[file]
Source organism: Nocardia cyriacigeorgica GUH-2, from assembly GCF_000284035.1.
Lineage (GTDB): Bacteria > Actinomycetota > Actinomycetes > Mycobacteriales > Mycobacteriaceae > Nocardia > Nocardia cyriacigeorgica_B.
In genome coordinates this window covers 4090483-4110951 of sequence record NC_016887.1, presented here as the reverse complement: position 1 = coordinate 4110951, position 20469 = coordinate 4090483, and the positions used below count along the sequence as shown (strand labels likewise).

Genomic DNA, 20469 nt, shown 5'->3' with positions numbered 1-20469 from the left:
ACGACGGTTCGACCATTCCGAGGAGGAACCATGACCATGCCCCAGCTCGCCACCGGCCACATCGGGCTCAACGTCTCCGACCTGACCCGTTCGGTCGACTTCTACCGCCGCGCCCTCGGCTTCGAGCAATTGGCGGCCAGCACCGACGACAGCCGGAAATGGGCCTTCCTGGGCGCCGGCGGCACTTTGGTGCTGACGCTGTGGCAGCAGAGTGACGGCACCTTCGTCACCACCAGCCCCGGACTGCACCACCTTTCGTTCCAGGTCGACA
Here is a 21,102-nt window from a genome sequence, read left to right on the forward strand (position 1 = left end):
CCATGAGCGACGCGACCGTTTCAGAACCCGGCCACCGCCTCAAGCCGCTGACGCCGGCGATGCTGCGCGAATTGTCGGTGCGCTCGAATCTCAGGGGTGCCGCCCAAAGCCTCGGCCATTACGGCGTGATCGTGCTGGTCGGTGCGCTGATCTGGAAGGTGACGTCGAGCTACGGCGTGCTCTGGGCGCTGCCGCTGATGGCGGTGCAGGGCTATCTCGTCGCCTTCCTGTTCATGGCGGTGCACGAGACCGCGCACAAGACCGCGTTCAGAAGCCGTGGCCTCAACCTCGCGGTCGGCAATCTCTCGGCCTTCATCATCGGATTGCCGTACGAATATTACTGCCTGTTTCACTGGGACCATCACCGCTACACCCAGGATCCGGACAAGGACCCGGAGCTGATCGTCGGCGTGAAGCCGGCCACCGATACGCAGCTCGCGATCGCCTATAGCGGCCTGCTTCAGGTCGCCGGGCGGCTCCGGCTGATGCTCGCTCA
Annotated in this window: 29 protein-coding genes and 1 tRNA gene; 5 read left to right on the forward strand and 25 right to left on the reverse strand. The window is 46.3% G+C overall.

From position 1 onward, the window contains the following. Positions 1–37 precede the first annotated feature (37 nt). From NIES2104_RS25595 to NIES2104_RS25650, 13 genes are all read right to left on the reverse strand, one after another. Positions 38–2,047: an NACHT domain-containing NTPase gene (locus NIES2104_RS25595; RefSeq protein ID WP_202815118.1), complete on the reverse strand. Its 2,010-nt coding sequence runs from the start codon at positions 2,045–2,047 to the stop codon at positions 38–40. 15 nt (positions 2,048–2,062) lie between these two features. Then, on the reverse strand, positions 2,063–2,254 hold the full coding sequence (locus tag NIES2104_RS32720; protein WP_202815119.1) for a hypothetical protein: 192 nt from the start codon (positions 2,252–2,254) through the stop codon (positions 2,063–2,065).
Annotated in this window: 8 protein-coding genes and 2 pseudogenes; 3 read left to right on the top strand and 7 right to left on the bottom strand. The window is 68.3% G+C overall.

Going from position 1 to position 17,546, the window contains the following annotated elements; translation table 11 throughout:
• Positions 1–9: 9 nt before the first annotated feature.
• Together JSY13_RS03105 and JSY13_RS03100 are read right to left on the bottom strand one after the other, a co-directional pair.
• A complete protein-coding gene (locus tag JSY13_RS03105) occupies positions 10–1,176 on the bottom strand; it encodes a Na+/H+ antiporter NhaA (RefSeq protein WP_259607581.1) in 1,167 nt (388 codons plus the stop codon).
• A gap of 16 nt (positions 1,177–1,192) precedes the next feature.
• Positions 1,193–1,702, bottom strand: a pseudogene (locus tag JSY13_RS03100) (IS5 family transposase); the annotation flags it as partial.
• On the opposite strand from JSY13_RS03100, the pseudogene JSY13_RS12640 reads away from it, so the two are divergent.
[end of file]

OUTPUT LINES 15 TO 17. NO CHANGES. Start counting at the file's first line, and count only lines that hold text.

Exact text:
• A gap of 16 nt (positions 1,177–1,192) precedes the next feature.
• Positions 1,193–1,702, bottom strand: a pseudogene (locus tag JSY13_RS03100) (IS5 family transposase); the annotation flags it as partial.
• On the opposite strand from JSY13_RS03100, the pseudogene JSY13_RS12640 reads away from it, so the two are divergent.